Teachers *  About LFK * LFK en Espanol * Search LFK:   
Arizona
LFK Home Speak Up! Stories Toons Laws Justice for All Law Docs Change It! Games Links
Search Questions
 Speak Up! Topics
  Arrested (61)
  Banking (5)
  Bullying (6)
  Contracts (5)
  Credit (4)
  Curfew (44)
  Drinking (25)
  Driving (187)
  Emancipation (67)
  Family (219)
  Guns and Weapons (23)
  Housing (17)
  Illegal Substances (91)
  Jury Duty (15)
  Marriage (16)
  New Laws (15)
  Other (378)
  School (118)
  Sexual Assault and Misconduct (31)
  Trouble (34)
  Vandalism and Property Damage (8)
  Violence (87)
  Voting (6)
  When You Turn 18 (107)
  Work and Employment (24)

Latest Questions
  • Is it illegal to download foreign items that is not licensed in United States?

  • I have a questions for you. Since i'm emancipated do I still have to have my parent sign for me to get a tatoo in arizona. And if not would i have to bring the emancipation papers with me to get a tatoo.thanx for answering all my questions.

  • how many people can i have in my car,and what is the curfew in goodyear,az

  • what is the cerfew for pinetop-lakeside, az?

  • Can I get emancipated if I'm only 15, if I'm pregnant, and still going to school? And can I live with my boyfriend which he has a job and will prvied everything needed for me and my baby.

  • Search Dictionary

    Tell a friend about this page!
    Type a friend’s email address into the box below, then hit ‘send.

    Speak Up! - View Question #16972


    printer friendly version

    Question: Is there still a possibility for me to become a lawyer if I just have a GED?

    Answer:

    Anything is possible!  But to be a lawyer, you must first go to college and then attend law school  (see LFK Speak Up! question #482). 

     

    Many students start at a two-year college. Arizona has one of the best community college systems in the nation.  Check out the Maricopa County Community Colleges website for community colleges in Arizona. Community Colleges don’t cost as much as a four-year university and it’s a good way to get started in your college career.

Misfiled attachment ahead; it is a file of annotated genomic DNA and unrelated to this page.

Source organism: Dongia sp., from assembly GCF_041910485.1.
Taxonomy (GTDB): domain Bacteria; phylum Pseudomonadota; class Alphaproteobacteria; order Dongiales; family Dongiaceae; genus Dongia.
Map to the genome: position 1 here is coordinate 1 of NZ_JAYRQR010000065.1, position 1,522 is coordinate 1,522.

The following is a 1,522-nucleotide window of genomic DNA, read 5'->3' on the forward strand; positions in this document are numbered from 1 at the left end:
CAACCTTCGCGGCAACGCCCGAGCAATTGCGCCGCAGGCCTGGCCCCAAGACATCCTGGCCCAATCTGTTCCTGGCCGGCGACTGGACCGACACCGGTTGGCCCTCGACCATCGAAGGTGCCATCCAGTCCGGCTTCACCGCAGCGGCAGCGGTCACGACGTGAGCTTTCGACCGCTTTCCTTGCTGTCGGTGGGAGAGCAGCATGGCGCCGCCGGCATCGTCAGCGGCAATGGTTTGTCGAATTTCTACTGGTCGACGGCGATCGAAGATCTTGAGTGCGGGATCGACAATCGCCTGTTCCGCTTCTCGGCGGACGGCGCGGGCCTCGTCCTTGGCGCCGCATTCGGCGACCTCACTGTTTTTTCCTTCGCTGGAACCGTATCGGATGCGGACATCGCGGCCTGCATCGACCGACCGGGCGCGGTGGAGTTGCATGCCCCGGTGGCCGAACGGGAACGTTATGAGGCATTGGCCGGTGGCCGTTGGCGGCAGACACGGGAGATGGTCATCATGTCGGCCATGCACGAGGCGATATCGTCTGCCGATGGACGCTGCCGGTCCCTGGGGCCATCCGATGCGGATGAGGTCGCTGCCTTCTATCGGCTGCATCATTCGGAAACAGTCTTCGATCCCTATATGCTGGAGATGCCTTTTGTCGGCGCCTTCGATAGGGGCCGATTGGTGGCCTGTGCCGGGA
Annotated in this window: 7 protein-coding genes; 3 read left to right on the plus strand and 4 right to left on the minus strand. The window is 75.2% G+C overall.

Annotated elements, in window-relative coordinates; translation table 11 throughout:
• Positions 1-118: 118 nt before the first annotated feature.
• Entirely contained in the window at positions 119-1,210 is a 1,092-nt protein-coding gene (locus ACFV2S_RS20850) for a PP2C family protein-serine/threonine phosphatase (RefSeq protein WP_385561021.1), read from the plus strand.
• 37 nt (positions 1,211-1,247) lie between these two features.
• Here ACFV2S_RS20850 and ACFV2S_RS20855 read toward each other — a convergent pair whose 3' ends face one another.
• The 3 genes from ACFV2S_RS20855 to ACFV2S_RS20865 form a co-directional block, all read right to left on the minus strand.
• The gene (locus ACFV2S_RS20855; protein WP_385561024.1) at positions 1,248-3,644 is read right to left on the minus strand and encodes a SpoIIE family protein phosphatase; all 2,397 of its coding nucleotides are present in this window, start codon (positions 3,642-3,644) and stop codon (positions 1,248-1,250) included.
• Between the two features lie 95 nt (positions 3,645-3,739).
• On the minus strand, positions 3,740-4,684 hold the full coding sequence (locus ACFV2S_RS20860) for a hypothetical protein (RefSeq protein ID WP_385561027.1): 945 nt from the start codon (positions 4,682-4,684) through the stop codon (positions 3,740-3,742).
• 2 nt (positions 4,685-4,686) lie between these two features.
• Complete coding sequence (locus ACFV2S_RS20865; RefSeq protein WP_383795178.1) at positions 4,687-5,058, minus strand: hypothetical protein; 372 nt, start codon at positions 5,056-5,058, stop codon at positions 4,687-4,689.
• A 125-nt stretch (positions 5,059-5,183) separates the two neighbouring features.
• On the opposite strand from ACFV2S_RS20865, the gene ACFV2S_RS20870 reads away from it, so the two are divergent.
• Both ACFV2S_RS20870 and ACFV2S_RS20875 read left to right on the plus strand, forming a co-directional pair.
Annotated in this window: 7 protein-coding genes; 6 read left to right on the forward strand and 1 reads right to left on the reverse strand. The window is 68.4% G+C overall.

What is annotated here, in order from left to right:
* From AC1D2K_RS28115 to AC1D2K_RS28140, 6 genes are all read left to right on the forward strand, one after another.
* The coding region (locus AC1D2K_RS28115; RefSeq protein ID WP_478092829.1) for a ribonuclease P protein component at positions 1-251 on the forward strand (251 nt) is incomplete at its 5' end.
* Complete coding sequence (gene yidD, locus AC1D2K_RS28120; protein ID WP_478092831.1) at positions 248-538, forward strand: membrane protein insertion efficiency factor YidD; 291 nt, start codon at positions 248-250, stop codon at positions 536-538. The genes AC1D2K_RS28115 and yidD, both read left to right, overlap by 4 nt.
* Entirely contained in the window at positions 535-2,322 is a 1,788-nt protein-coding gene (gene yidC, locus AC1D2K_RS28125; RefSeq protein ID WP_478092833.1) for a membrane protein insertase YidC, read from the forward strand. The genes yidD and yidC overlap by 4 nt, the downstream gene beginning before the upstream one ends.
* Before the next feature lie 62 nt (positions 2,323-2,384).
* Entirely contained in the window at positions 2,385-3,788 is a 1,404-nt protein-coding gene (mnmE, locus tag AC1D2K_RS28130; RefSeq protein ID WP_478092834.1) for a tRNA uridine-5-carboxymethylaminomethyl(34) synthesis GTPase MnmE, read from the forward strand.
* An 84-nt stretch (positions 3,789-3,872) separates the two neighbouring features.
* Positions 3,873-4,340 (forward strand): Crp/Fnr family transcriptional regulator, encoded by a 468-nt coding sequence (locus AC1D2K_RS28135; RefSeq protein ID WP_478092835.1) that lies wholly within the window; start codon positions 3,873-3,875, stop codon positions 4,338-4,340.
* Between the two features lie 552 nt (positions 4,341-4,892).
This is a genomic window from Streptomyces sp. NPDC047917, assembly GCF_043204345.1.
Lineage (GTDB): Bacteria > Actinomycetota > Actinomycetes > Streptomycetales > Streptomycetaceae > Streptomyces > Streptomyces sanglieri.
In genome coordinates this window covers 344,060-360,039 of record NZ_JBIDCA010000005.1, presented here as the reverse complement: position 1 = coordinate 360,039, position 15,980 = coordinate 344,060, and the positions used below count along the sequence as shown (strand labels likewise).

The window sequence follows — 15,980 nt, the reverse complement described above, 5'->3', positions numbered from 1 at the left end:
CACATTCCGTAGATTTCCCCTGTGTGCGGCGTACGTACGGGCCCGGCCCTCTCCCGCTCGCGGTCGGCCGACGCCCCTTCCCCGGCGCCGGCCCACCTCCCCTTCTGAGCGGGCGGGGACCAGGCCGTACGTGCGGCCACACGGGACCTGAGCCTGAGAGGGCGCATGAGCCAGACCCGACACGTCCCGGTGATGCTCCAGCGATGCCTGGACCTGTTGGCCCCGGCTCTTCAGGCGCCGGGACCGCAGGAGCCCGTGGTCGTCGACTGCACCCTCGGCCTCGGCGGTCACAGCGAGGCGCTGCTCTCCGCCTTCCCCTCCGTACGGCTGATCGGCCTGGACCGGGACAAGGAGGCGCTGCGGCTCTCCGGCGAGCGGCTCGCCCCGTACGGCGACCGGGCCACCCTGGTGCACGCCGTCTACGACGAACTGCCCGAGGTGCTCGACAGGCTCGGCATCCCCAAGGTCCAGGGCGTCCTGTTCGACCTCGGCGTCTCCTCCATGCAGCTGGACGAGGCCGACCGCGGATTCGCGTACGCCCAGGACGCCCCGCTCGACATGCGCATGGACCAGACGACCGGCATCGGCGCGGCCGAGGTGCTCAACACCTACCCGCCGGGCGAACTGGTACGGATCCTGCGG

After finishing your two-year degree at the community college level, you can transfer to a four-year university like Arizona State University or the University of Arizona. They both offer law programs of study. You don’t have to go to ASU or U of A but it may help when you apply to law school. You can earn a four-year degree at several different colleges in Arizona. And you don’t have to go to a community college. You can choose to go all four years at a university. Check out these web sites for all of the colleges in Arizona.

    http://www.rbbalch.com/accg/majors.asp

    http://www.rbbalch.com/accg/

    http://www.50states.com/cc/arizona.htm

     

    Visit the websites of Arizona law schools:

    Arizona State University (ASU)

    University of Arizona (U of A)

     

    After you finish your four-year degree, you have to apply to law school. Arizona State University and University of Arizona both have Schools of Law. You have to take a special test, LSAT, and fill out an application for law school. It is very difficult to get into Law School, so study a lot and work hard to get good grades when you are working on your four-year degree. It takes three years of law school to complete your law degree. When you are finished with law school, you will take a special test called the “Bar Examination.” After you pass the test you will be able to practice law in the state of Arizona.

     

    Anything is possible! Take small steps and someday you will become a Lawyer. Good Luck!

     

    Visit the US Department of Labor web site to find out more about the profession of law.


    Comments
    0 thru 0 of 0 comments      
    Sorry, there are currently no comments posted
    0 thru 0 of 0 comments      



    Read more about the law and School
    Related Stories
    Related Laws
    LFK Home   |   Speak Up!   |   Stories   |   Toons   |   Laws   |   Justice for All   |   Law Docs   |   Change It!   |   Games   |   Links
    Disclaimer: The information contained in this site is made available as a public service to the general public and is not intended to serve as legal advice. You should consult a trained legal professional for questions you may have about the laws affecting juveniles or any legal interpretations.

    Send Feedback regarding website content or to report bugs.
    Copyright © 1998 - 2019. Arizona Foundation for Legal Services & Education, All rights reserved

    Privacy Policy  |  Terms of use  |  Disclaimer  |  Contact Us